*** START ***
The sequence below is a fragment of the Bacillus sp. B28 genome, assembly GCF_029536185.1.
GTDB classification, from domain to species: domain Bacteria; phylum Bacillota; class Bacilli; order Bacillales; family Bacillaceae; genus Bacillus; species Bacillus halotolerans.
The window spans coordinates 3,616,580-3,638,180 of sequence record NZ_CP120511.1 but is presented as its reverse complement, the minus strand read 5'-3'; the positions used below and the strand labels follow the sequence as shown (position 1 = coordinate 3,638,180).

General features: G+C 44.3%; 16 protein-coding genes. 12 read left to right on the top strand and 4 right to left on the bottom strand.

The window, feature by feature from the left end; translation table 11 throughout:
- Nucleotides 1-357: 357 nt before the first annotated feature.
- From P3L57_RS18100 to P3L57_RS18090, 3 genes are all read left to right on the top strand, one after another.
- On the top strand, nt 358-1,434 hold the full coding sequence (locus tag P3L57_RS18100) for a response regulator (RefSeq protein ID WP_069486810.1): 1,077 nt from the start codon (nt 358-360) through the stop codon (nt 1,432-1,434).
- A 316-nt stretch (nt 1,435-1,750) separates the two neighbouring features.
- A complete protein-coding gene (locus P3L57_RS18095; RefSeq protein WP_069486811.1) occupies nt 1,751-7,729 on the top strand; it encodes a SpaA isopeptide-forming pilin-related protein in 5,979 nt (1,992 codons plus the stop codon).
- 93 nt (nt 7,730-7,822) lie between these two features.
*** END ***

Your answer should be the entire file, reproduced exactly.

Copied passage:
The sequence below is a fragment of the Bacillus sp. B28 genome, assembly GCF_029536185.1.
GTDB classification, from domain to species: domain Bacteria; phylum Bacillota; class Bacilli; order Bacillales; family Bacillaceae; genus Bacillus; species Bacillus halotolerans.
The window spans coordinates 3,616,580-3,638,180 of sequence record NZ_CP120511.1 but is presented as its reverse complement, the minus strand read 5'-3'; the positions used below and the strand labels follow the sequence as shown (position 1 = coordinate 3,638,180).

General features: G+C 44.3%; 16 protein-coding genes. 12 read left to right on the top strand and 4 right to left on the bottom strand.

The window, feature by feature from the left end; translation table 11 throughout:
- Nucleotides 1-357: 357 nt before the first annotated feature.
- From P3L57_RS18100 to P3L57_RS18090, 3 genes are all read left to right on the top strand, one after another.
- On the top strand, nt 358-1,434 hold the full coding sequence (locus tag P3L57_RS18100) for a response regulator (RefSeq protein ID WP_069486810.1): 1,077 nt from the start codon (nt 358-360) through the stop codon (nt 1,432-1,434).
- A 316-nt stretch (nt 1,435-1,750) separates the two neighbouring features.
- A complete protein-coding gene (locus P3L57_RS18095; RefSeq protein WP_069486811.1) occupies nt 1,751-7,729 on the top strand; it encodes a SpaA isopeptide-forming pilin-related protein in 5,979 nt (1,992 codons plus the stop codon).
- 93 nt (nt 7,730-7,822) lie between these two features.